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Company asks for $80K loan
A local manufacturer is seeking an $80,000 loan from Glynn County.

Triangle T Corp., which manufacturers precision parts used in the biomass industry, says it needs money to purchase equipment.

The company, which also has facilities in Portland, Ore., is at 351 Sterling Industrial Road, Sterling.

The company is crawling out of the depths of the Great Recession and has managed to secure a long list of customers, but doesn't have the capital to purchase raw materials needed to fill orders.

"In our industry, we felt the consequences of that recession, but it has come back. As our industry is recovering, the demand for our products has increased," said Paul Willard, president of Triangle T.

"Unfortunately, in order to sell the products that we make, I first have to buy raw materials."

The company has to purchase raw steel that will be transformed into precision knives and blades.

The Brunswick and Glynn County Development Authority, which reviews loan applications, has recommended the company receive the $80,000. It now must be approved by the Glynn County Commission.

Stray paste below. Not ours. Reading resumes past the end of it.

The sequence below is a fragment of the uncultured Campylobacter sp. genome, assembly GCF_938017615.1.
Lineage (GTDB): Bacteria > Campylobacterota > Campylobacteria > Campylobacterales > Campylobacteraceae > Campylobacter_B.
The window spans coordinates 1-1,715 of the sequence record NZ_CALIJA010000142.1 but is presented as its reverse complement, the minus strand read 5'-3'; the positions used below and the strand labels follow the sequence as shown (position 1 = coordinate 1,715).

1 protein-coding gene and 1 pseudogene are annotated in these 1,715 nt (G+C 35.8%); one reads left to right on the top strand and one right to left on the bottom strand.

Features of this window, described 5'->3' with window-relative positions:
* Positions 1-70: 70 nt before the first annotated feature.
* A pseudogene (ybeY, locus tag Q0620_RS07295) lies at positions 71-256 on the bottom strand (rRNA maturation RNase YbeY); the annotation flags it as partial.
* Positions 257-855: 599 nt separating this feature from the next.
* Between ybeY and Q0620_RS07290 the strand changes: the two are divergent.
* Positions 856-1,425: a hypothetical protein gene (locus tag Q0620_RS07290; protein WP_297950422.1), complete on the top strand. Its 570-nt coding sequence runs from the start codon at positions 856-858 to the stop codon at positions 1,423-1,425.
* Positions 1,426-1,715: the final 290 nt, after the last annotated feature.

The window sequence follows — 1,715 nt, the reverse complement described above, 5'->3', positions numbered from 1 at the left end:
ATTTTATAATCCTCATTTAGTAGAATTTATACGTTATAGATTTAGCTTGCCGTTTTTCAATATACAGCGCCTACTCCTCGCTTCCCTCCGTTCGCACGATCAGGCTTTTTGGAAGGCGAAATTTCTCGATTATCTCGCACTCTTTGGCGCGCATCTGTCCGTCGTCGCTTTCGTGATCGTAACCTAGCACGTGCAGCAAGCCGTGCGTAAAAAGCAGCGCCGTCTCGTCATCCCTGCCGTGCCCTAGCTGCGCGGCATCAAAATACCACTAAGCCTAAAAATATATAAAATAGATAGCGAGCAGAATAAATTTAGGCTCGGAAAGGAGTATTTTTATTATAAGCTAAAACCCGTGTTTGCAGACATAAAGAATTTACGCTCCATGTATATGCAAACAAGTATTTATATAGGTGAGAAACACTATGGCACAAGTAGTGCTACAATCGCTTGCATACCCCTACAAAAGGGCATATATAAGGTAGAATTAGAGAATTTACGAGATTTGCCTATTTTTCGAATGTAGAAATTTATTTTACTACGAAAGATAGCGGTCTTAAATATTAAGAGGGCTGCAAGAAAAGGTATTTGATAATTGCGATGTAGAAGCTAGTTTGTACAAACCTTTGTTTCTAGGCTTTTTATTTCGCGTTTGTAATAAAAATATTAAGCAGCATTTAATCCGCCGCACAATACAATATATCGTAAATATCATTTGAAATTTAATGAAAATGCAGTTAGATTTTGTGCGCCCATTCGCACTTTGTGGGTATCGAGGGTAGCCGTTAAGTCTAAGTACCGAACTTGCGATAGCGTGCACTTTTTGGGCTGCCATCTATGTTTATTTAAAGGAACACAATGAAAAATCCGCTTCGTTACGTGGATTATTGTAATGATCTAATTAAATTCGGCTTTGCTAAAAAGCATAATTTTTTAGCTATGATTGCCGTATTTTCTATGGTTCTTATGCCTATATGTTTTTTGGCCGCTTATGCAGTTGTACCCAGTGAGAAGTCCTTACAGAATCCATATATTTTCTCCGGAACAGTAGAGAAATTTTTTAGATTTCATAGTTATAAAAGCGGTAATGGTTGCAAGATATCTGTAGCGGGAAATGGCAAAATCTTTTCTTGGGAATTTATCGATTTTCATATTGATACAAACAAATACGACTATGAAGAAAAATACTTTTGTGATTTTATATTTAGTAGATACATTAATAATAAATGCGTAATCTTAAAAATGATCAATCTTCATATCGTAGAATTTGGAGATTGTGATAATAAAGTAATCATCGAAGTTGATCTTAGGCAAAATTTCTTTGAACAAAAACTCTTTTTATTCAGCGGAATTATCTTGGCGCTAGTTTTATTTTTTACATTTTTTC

"It's essentially state money that was seeded with (a Georgia) Employment Incentive Program loan the community received many years ago," said Nathan Sparks, executive director of the development authority.

Triange T isn't the first company to seek money from the revolving loan fund. ScoJet, which manufacturers precision parts, received $100,000 earlier this year to support a new client's needs.

All loans given from the fund are paid back at 10 percent interest over five years.

Lending for corporate entities isn't what it was before the recession, Willard said, calling the fund a "lifeline."

Willard said banks take into account only a company's past, not what it can become.

"(The revolving loan) literally becomes a bridge that we need to become bankable again and profile and back to where we used to be," Willard said.

"The business is here. We have the orders, but I can't make them. I can't make them on time."

There's always a risk when lending money, Sparks said, but he's confident the company will see growth after it receives the loan and will honor its commitment.

"For a small industry a loan of $40,000, $50,000, $60,000 or $100,000 to purchase new equipment ... that can mean all the difference for success," Sparks said.

Glynn County Commissioner Dale Provenzano understands the risk that's involved.

"Is there a chance we might not get paid this money? Absolutely," said Provenzano, chairman of the county's finance committee, when commenting on the request at a development authority board meeting Tuesday.

Only one loan has defaulted since the program began.

* Reporter Nikki Wiley writes about government, business and other local topics. Contact her at, on Facebook or at 265-8320, ext. 321.

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